The Bluebirds and Tree Swallows have finally settled down and are busily raising families. Earlier in the year there was constant squabbling over possession of nest boxes and establishment of territories. Now the field resembles a friendly suburban neighborhood with bird parents coming and going from their work of gathering food for growing broods. One brood of Bluebirds has already fledged from this box, and a second attempt is underway.
The normal sequence is to alternate Tree Swallows and Bluebirds in the boxes. That may be because the current occupant of the box drives away all others of the same species. When the box becomes available, it is more likely that a different species is on hand and ready to take advantage of the opportunity. I was surprised to find back-to-back Bluebirds this time.
Another Bluebird brood had just left a box a little further along the trail. I went ahead and cleaned the old nest out to prepare for future nests. A new pair will go ahead and build over an old nest. Since there’s usually only a short span between fledging and beginning of a new nest, I don’t always get the old nest cleaned out in time and the nests begin to stack up.
This is a more rural abode that sits well off the trail towards the center of the field. It has seen over 20 years of service and though it now sports some replacement parts, it’s heavily used every year.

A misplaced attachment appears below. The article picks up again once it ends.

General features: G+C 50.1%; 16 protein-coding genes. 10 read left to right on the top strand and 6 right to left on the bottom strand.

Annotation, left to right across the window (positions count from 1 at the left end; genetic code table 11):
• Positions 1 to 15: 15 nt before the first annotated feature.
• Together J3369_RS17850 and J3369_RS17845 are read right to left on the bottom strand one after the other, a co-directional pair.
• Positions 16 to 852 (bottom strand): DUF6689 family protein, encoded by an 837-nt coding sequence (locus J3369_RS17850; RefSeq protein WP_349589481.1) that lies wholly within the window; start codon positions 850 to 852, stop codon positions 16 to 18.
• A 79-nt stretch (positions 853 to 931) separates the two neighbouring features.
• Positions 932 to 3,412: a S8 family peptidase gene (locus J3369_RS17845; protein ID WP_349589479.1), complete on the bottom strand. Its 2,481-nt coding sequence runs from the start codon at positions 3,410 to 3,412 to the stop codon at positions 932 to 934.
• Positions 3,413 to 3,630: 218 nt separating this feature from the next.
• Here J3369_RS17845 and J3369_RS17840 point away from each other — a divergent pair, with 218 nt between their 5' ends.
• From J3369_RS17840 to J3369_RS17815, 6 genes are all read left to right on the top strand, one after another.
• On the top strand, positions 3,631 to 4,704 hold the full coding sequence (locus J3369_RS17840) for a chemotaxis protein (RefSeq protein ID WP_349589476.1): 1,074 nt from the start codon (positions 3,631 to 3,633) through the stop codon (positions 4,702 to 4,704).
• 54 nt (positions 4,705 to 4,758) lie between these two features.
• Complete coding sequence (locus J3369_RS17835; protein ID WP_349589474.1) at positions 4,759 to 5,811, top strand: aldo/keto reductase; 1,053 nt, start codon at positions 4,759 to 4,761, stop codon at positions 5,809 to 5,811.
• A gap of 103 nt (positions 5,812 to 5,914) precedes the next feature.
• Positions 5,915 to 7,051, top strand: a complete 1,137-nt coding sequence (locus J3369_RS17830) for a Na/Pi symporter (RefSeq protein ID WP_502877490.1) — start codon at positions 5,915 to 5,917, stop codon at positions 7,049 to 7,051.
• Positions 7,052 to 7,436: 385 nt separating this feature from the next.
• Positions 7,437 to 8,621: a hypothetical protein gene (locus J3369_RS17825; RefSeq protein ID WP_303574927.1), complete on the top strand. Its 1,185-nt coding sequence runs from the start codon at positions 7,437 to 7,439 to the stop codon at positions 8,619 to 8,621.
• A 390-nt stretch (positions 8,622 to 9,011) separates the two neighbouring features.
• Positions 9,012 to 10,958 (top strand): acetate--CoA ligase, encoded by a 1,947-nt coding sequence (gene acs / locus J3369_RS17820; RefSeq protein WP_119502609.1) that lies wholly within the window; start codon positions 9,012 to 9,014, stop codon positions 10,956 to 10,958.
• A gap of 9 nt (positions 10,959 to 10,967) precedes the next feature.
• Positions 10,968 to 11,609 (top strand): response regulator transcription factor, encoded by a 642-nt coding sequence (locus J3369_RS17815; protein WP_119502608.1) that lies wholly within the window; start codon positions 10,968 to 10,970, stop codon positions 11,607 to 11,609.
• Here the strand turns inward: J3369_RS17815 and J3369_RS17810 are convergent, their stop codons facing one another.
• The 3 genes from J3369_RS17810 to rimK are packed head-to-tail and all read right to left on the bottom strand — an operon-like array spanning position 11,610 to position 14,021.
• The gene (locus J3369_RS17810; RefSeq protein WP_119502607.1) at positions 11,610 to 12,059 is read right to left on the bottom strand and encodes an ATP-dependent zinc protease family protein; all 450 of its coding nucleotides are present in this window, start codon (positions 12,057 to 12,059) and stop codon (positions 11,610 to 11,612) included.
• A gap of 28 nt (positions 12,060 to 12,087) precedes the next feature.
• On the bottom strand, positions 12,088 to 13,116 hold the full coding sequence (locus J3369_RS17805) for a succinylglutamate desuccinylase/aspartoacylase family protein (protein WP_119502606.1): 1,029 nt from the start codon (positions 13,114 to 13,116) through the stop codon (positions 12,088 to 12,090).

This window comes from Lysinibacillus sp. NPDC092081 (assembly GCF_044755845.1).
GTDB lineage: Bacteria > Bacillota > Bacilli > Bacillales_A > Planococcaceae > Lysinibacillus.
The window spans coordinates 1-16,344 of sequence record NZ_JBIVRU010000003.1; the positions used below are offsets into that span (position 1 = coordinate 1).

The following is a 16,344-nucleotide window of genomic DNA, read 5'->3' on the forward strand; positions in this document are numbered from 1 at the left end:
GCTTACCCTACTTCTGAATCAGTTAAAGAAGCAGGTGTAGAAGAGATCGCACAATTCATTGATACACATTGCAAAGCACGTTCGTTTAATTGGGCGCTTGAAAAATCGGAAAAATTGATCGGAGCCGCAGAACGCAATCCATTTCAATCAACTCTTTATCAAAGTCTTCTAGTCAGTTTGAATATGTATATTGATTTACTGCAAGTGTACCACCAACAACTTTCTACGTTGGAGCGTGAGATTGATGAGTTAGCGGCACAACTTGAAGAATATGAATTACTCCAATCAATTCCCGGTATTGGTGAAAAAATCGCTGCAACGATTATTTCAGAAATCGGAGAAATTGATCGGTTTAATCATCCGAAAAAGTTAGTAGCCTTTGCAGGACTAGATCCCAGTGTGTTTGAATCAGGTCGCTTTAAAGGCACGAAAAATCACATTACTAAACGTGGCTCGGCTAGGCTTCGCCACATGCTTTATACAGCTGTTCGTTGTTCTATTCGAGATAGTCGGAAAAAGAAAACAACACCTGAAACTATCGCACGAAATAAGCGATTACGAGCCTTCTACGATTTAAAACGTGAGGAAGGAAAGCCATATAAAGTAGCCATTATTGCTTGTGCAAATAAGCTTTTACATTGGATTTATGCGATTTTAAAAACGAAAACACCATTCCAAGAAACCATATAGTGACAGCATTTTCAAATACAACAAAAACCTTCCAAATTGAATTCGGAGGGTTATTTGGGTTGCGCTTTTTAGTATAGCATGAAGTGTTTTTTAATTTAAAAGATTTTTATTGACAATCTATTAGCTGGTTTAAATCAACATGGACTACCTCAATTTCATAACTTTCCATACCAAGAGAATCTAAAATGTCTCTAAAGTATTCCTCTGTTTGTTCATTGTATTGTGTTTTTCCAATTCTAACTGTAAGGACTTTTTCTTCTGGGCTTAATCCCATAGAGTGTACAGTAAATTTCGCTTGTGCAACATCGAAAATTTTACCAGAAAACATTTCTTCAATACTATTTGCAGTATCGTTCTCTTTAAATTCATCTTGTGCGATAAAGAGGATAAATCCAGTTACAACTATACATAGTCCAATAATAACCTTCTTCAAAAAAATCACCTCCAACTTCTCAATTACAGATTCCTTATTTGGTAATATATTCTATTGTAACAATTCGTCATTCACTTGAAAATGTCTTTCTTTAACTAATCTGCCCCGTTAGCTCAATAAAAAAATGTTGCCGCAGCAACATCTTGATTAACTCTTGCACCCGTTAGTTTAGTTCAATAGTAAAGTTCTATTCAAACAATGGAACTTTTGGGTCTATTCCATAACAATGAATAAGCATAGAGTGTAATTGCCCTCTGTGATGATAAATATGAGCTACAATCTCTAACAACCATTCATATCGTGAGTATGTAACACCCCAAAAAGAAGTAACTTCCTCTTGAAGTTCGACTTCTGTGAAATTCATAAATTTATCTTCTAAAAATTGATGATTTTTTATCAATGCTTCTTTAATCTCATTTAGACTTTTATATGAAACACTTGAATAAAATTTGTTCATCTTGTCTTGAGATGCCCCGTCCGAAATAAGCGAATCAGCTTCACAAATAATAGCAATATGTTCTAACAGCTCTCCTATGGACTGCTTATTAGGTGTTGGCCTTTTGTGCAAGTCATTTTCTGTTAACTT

It is currently housing a family of young Tree Swallows.
The next box down the line is also home to Tree Swallows. Swallows are currently outproducing Bluebirds by a margin of 2:1. I’ll probably have to put up a few new boxes this winter to accommodate the mob of birds that will arrive next spring.
This is the oldest box in the field. It changed hands several times before a pair of Tree Swallows finally held on long enough to finish a nest and fill it with eggs. The young inside are very near to fledging. To avoid the possibility of prematurely flushing the youngsters out of the nest, I didn’t open the box for a picture.
Warning: If you dislike stale, cliché, used to death conclusions; discontinue reading this post now.
You’ve now reached the tail end of this story.